For yes, the endlessly repetitive discussion is upon us again, its numerical parameters tweaked to accommodate its toll of the dead and wounded, with its inevitable grief counseling, Presidential consolations, NRA push-backs and hyperventilating television anchors to follow. And all too soon, we will settle back into our seats, waiting for the next time the New York Times will break out the 18-point font to let us know ammunition manufacturer stock prices have gone up again. As the penguin says, putting up with these mass killings–in one form or another, sometimes as audience, sometimes as participant–is the price we have to pay for living in this nation of ours. It’s a tax, one that won’t be up for repeal any time soon.

The mass murderers come from everywhere and anywhere; their backgrounds straddle ethnic and class divides; sometimes they ‘go postal’, sometimes they ‘go academic’; sometimes they are black, sometimes white, sometimes Asian; they are young, and they are old; sometimes they did badly in school, sometimes they were academic overachievers; they kill when they are laid-off and they kill when they are employed; they kill in Arizona, Colorado, Georgia, Wisconsin, Texas, Chicago, Washington DC, Pennsylvania, Virginia, Delaware, California, Alabama, North Carolina, Washington, North Illinois, Nebraska (from sea to shining sea?); they kill rich, poor, student, mother, father, daughter, son, all alike; they use all kinds of guns, ranging from simple hunting rifles to high-powered assault gear suitable for invading oil-rich emirates; they kill in shopping centers, university campuses, movie houses, prayer services, high schools; they kill strangers, they kill family members, they kill fellow-workers and students, they kill the young and they kill the old; sometimes they turn themselves in, sometimes they kill themselves, sometimes they get shot. It’s a melting pot, if there ever was one.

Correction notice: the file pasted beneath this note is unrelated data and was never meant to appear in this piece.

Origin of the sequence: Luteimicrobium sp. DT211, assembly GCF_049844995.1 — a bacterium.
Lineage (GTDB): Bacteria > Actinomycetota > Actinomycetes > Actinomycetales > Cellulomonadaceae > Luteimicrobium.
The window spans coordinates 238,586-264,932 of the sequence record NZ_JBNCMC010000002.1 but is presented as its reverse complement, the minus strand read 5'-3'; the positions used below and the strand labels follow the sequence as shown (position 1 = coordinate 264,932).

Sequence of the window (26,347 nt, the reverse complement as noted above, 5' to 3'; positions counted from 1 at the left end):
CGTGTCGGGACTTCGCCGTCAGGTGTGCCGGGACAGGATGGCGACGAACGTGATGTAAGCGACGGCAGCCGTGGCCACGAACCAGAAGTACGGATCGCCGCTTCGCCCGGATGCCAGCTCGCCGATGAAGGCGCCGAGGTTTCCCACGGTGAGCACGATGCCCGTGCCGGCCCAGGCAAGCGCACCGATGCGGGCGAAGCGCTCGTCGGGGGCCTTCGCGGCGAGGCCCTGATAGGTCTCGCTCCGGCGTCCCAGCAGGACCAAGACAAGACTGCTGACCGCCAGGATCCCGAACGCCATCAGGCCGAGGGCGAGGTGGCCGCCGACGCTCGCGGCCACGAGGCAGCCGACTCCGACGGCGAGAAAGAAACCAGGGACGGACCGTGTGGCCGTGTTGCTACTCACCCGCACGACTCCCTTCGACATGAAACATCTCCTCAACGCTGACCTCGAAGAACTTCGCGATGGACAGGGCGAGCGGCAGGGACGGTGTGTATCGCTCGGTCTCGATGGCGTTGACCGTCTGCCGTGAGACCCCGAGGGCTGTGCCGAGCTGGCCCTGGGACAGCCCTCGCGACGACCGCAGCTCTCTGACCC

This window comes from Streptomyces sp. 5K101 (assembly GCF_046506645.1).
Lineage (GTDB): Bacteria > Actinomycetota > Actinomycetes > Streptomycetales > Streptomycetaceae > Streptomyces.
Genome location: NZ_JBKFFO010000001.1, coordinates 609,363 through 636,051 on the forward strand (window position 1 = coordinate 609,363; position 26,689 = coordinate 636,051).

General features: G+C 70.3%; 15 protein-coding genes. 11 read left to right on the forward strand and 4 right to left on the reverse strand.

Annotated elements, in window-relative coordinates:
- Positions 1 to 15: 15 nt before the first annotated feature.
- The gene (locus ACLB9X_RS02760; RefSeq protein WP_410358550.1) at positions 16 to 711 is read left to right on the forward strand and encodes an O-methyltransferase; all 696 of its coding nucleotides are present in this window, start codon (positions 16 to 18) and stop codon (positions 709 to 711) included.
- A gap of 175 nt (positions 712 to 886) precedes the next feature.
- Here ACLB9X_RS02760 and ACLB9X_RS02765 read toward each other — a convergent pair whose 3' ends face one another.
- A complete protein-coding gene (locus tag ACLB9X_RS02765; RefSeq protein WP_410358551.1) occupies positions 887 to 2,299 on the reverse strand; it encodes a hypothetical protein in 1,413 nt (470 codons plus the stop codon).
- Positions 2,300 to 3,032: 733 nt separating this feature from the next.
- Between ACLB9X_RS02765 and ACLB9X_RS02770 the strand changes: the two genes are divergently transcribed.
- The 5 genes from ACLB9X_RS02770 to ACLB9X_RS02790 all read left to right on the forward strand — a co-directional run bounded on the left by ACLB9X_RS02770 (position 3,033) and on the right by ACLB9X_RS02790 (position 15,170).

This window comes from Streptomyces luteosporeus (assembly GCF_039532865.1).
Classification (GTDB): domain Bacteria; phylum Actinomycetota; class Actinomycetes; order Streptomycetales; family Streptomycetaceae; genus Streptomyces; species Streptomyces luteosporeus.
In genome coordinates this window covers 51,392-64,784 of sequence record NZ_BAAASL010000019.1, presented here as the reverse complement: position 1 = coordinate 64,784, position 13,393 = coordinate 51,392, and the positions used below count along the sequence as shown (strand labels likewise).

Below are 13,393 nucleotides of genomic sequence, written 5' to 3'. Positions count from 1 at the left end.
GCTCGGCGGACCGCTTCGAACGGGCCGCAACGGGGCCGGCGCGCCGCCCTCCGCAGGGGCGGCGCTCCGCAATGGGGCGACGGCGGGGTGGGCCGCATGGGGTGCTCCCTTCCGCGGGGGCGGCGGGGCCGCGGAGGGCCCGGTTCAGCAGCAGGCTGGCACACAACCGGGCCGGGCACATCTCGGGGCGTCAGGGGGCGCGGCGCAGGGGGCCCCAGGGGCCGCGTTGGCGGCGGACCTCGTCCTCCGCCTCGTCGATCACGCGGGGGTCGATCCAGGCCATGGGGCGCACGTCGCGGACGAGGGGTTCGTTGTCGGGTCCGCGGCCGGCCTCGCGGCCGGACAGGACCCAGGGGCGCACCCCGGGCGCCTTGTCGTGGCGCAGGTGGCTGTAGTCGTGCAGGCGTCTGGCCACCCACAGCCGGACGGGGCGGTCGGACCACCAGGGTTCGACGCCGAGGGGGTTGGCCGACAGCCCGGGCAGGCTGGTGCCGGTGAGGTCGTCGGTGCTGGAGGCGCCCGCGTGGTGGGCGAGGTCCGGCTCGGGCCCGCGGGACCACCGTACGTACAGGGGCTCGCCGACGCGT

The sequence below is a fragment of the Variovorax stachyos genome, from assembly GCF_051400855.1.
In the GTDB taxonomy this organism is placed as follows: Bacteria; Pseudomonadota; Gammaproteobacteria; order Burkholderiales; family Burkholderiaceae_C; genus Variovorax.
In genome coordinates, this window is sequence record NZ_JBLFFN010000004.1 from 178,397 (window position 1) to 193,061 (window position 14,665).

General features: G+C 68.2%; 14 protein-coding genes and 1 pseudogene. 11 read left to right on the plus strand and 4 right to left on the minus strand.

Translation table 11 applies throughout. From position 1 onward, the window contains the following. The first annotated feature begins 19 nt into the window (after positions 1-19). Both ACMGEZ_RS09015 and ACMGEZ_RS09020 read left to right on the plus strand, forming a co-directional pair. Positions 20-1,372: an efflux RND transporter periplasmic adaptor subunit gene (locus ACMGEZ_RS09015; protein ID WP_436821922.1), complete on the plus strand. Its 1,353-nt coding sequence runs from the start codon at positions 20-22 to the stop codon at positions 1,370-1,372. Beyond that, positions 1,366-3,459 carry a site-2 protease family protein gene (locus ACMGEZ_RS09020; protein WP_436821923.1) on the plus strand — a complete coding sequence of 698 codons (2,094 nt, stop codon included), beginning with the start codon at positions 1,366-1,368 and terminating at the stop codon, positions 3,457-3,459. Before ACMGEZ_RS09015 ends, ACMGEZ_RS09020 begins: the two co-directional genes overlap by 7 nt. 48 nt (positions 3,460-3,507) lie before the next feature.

In years to come, perhaps it will become a true American rite of passage: you’ve either carried out a massacre yourself, been a survivor of one, or know someone who is a victim or survivor of one. Perhaps in these so-called divisive times, the murderous violence of the gun-toting mass killer will bring us all together, united in blood-soaked gunpowder and attendance at a memorial service.

As American as apple pie? How passé. As American as a loaded ammo belt and a rifle with a scope.